Thousands of University of California Service Workers Set to Strike

Service workers across the University of California system are expected to go on strike on Monday. They're demanding higher wages, affordable health care and job security. (Justin Sullivan/Getty Images)

Service workers at University of California campuses across the state are planning to strike early Monday morning over alleged wage inequality. Workers are demanding increases in pay, affordable health care and job security.

Among the thousands expected on picket lines are UC custodians, food service workers, security guards and parking attendants. Nurses and other patient care staff from UC hospitals are set to begin sympathy strikes on Tuesday.

Todd Stenhouse, a spokesman for ASFCME Local 3299, the union that represents UC service workers, says the system's low-wage workers can't keep up with the state's rising cost of living.

"You have these $35,000, $40,000-a-year career custodians do the most physically demanding jobs at UC, [and] UC wants to pay even less," Stenhouse said.

This is happening, he says, while University of California executives continue to make more money. ASFCME released a report last month that found that the pay disparity between the highest-paid UC employees and the median worker grew between 2005 and 2015, and that top administrator salaries went up 64 percent during the same period.

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Stenhouse says that women and people of color are typically the most adversely affected by this type of wage disparity. "What you have now is a university, a public university, that is literally becoming a monument to inequality in the state of California," he said.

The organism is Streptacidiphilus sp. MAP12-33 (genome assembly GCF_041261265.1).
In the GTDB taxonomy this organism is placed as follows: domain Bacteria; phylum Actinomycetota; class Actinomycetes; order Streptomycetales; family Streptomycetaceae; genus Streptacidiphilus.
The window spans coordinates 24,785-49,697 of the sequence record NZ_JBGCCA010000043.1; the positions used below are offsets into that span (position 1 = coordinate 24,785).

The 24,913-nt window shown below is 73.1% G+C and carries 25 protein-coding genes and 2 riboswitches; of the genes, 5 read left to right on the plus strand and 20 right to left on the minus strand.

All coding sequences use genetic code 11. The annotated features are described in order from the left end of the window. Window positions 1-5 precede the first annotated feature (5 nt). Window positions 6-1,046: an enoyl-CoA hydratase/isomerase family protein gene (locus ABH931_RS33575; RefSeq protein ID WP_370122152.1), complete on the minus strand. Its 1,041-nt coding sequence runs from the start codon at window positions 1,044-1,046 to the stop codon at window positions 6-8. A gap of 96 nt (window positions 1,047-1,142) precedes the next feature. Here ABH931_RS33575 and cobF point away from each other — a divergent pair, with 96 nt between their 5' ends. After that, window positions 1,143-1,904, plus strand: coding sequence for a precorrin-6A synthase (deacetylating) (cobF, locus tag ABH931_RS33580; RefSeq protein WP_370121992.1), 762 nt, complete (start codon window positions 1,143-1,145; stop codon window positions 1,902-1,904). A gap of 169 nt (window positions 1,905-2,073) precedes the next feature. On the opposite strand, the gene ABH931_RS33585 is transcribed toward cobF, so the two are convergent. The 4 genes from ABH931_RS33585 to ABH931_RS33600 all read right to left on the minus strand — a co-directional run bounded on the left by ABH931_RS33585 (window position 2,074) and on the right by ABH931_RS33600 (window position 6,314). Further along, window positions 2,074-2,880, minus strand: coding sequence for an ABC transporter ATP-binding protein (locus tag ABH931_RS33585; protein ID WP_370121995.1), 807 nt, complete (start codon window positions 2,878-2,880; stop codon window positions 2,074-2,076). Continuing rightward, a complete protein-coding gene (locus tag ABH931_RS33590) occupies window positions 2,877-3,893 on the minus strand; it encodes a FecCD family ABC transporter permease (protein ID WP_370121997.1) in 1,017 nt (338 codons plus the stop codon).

In a statement, UC spokeswoman Claire Doan called the union's demands "unreasonable," and noted that labor is the "largest single expense in UC's budget." The statement said the three-day planned walkouts will be a disruption for students on campus, many of whom have final exams scheduled for this week.

UC Berkeley sociology professor Michael Burawoy, who expects to join picket lines this week, says some faculty plan to give student-protestors a chance to make up missed exams.

"We are definitely very sympathetic to the strike," Burawoy said, "and many of these students, of course, come from a similar sort of background as the workers who are going to be striking."

But some students, like conservation resource studies major Grace Ferguson, say they're more focused on finals than on walkouts.

"I really enjoy that this campus is really involved in a lot of social movements", Ferguson said, "but I really am frustrated when they make going to school harder."

The strike is expected to continue through Wednesday.

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